His novels were Victorian best-sellers, but Edward Bulwer Lytton is not one of those authors you could say has aged very well.
Admired by King George IV (who, it is rumored, kept a Lytton novel at all of his residences), his popularity was on the same scale as that of Charles Dickens. Now, however, his name is used as a "byword for aesthetic embarrassment and incompetence," and he is perhaps best remembered for the opening line to Paul Clifford : "It was a dark and stormy night; the rain fell in torrents--except at occasional intervals..."
Paul Clifford was an instant hit -- the first printing sold out in a single day. But Lytton did not consider this his best work (that would be sensational Zanoni), nor was it his most popular --that would be the historical romance The Last Days of Pompeii .
Published in 1834, Pompeii was an "epic tale of Roman indulgence, Christian martyrdom, and the cataclysmic eruption of Vesuvius." Translated into at least 10 languages, frequently dramatized, and twice adapted to opera, Pompeii established Lytton as a literary superstar for the rest of the century. Shown here is Lytton's draft of the chapter "Arbaces cogs his dice with pleasure and wins the game." It opens in true Lyttonian style:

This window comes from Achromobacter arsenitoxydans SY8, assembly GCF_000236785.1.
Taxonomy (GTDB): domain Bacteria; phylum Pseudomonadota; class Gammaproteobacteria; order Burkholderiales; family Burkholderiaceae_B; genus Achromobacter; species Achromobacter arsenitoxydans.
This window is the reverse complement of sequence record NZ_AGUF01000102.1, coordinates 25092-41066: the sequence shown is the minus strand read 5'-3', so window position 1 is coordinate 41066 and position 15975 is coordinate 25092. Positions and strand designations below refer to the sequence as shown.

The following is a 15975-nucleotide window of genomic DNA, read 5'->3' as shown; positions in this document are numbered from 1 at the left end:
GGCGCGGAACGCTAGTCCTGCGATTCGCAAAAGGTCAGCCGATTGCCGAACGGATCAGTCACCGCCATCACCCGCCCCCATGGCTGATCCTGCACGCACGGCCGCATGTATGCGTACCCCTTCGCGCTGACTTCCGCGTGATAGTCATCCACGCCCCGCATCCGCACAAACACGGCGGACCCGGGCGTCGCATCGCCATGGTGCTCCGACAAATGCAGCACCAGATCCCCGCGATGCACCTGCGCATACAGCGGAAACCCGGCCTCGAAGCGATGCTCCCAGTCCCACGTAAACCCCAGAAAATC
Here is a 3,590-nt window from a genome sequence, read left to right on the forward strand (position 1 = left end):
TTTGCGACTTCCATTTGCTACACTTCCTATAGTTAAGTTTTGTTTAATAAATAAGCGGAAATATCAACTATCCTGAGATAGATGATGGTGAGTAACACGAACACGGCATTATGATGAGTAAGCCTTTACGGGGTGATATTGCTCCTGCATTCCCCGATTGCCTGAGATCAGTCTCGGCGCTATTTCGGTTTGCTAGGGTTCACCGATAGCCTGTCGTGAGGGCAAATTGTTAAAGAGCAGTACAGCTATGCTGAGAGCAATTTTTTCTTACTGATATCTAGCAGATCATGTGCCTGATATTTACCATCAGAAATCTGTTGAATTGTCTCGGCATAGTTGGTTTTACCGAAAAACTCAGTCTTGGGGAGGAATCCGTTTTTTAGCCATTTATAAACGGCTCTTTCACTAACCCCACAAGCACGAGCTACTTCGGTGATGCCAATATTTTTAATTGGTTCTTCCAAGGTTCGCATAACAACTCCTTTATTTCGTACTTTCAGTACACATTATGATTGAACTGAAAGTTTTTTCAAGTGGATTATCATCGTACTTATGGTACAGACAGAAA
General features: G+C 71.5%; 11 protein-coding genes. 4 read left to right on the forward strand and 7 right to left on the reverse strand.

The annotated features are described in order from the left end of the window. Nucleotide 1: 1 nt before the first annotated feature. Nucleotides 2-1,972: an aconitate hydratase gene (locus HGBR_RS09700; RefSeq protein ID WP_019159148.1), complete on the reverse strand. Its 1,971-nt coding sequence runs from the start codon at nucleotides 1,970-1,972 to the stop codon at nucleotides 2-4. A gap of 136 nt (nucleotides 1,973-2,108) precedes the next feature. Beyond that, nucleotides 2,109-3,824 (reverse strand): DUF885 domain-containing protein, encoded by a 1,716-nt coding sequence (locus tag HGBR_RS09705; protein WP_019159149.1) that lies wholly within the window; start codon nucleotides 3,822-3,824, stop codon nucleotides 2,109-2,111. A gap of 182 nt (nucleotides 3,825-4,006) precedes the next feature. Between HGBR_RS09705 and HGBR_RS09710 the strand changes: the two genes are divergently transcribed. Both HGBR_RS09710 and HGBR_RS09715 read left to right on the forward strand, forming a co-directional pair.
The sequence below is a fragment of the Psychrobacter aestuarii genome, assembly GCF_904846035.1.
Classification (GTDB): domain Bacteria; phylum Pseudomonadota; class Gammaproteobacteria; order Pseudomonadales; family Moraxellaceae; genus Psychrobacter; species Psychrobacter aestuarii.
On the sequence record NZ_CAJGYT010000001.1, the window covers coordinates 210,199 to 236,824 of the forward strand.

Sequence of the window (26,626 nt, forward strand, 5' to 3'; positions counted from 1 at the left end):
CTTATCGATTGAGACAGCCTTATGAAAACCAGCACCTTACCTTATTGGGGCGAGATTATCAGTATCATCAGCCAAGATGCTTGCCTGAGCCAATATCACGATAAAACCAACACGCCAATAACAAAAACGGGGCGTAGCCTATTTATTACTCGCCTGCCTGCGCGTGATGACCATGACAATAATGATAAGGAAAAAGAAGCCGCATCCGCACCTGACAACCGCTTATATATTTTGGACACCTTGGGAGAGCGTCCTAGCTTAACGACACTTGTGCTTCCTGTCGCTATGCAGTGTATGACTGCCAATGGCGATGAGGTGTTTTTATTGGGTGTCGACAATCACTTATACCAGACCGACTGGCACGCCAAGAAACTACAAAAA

"...He avoided the more lighted and populous streets and as he strode onward with his head buried in his bosom and his arms folded within his robe there was something startling in the contrast which his solemn mien and wasted form presented to the thoughtless brows and animated air of those who occasionally crossed his path."
For more information about this item, click here.
The Leon Levy Foundation is generously underwriting a major project to upgrade catalog records for the Morgan's collection of literary and historical manuscripts. The project is the most substantive effort to date to improve primary research information on a portion of this large and highly important collection.